How to Make Indian Ink

India ink, also called Indian or Chinese ink, is a simple mixture used for centuries by calligraphers and artists who needed a medium that can be used like a water color for writing and drawing. India ink was made by the Chinese in the third century using burned bones and tar pitch. The Japanese perfected the art of Sumi-e, a wash painting process using only black ink on white paper. For a long period of time lamp black, the soot left in oil lamps, was combined with charred pine and other woods as the base for the mixture. Although you can buy India Ink at art supply houses, you may want to make your own to use for water color and other art.

Chinese Ink provides detail and background in this Japanese watercolor

Step 1

Harvest your carbon by using a brush to sweep carbon black fragments of completely charred charcoal into a stone or porcelain dish. Or, if you have hurricane or oil lamps, harvest the lampblack.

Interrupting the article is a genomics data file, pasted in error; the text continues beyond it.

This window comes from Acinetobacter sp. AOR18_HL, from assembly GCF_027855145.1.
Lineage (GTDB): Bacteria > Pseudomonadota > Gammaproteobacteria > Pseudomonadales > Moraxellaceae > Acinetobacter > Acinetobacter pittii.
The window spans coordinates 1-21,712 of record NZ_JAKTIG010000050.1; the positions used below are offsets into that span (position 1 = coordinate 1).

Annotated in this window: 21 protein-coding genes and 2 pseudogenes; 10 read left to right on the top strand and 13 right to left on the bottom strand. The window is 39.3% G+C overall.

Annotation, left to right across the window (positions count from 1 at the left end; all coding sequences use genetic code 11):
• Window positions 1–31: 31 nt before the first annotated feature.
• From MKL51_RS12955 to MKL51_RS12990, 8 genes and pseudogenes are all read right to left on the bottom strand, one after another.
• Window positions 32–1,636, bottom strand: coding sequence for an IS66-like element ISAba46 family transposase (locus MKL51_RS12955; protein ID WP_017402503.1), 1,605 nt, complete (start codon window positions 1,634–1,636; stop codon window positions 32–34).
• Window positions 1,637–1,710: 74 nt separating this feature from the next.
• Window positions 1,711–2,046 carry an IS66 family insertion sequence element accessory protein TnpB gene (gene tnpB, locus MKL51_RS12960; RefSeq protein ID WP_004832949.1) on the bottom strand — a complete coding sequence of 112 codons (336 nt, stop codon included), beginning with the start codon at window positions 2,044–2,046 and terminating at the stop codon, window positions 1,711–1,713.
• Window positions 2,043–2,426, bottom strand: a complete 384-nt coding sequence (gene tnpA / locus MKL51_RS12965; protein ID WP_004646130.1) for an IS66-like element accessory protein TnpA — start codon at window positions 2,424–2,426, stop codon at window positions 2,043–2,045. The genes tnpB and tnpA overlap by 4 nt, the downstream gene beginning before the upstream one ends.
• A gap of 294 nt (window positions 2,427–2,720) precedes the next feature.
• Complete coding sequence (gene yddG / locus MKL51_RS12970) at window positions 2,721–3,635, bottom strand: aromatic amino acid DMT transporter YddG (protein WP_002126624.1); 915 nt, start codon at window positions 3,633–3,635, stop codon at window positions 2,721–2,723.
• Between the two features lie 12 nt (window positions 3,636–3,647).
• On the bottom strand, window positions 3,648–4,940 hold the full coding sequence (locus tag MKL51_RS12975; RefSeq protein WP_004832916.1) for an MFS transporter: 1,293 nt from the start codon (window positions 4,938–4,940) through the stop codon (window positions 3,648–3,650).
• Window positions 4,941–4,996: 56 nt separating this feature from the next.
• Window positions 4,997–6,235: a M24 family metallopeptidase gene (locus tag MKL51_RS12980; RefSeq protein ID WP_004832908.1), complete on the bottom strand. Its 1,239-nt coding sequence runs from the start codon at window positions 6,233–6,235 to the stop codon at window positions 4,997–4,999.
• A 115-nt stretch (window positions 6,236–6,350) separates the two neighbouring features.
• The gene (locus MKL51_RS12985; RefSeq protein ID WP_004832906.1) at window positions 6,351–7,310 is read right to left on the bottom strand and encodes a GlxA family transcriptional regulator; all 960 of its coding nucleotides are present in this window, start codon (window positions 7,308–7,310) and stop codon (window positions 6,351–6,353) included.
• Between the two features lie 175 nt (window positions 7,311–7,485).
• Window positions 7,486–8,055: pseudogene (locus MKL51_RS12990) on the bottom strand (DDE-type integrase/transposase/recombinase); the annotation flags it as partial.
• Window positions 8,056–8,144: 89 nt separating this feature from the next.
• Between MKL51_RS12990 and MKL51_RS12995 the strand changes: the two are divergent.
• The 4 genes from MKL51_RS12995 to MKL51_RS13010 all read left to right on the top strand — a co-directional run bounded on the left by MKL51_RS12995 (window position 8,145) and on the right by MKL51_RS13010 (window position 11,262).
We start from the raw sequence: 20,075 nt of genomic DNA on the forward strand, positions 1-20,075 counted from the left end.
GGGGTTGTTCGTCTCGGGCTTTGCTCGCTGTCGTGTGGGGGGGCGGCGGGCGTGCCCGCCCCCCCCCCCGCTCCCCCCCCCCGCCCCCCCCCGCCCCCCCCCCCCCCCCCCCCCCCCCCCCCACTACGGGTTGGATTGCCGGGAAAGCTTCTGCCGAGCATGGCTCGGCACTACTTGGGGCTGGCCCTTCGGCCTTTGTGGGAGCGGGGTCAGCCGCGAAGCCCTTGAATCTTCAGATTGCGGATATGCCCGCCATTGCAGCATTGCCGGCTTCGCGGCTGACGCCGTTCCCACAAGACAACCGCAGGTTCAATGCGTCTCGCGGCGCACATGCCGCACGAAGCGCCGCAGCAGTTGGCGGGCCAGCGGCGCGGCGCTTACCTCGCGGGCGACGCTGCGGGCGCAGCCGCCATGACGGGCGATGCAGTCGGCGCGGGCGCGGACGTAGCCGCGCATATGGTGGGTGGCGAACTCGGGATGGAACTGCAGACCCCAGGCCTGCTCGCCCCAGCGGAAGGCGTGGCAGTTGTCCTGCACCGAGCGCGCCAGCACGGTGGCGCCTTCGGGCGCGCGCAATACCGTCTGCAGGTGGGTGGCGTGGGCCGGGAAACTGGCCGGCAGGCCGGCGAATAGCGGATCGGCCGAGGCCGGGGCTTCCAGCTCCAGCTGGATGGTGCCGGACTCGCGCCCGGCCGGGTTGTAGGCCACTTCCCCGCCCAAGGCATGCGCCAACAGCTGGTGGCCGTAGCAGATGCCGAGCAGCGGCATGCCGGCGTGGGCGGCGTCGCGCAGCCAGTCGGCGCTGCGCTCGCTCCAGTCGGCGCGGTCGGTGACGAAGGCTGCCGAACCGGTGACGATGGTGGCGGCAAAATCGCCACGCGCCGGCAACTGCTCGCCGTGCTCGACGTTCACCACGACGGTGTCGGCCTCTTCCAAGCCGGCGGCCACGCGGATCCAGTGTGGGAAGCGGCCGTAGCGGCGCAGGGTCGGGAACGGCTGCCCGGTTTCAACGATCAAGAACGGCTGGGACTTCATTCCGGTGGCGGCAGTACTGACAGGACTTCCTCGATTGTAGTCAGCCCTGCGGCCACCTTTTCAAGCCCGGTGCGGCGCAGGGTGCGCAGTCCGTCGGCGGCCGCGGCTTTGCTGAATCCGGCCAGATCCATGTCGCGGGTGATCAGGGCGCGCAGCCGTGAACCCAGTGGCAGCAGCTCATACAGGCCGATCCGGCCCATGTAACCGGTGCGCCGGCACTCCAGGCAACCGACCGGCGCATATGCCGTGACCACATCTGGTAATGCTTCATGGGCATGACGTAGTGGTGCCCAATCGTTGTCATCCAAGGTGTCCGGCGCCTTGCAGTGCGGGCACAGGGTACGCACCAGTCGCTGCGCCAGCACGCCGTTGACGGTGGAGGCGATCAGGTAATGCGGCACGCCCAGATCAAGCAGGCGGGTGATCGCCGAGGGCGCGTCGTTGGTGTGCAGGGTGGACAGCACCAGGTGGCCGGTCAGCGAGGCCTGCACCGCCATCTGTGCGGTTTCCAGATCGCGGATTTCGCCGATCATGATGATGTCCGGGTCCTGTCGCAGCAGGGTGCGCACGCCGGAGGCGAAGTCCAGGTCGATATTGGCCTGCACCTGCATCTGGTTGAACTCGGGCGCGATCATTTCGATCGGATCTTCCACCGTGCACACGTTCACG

Step 2

Pulverize the carbon in the dish using a ceramic or metal pestal. You should end up with a very fine dust that leaves a light coating when blown off the surface of a piece of paper. Place the dust in a ceramic or other hard-surfaced, non-metallic bowl.

Step 3

Add a cup of distilled water and stir your ink with a popsicle stick until it forms a thick, soupy wash. More carbon will produce a blacker ink and less will produce a lighter ink. Since you can dilute ink when you are ready to use it, keep your solution as thick as possible as you mix it.

Step 4

Mix in a teaspoon of sieved shellac or ground shellac flakes to your ink, which acts as a carrier so that the ink can be loaded onto a brush or pen.

Step 5

Store your India ink in an airtight bottle or let it dry into cakes to use with calligraphy or artist's brushes. Ink will get stale due to the organic nature of the carriers, so use your liquid ink within a month or so of the date in which you make it. Dry and cake ink tends to last longer. Store-bought ink has preservatives to prolong the life of the ink.

Laura Reynolds

An avid perennial gardener and old house owner, Laura Reynolds has had careers in teaching and juvenile justice. A retired municipal judgem Reynolds holds a degree in communications from Northern Illinois University. Her six children and stepchildren served as subjects of editorials during her tenure as a local newspaper editor.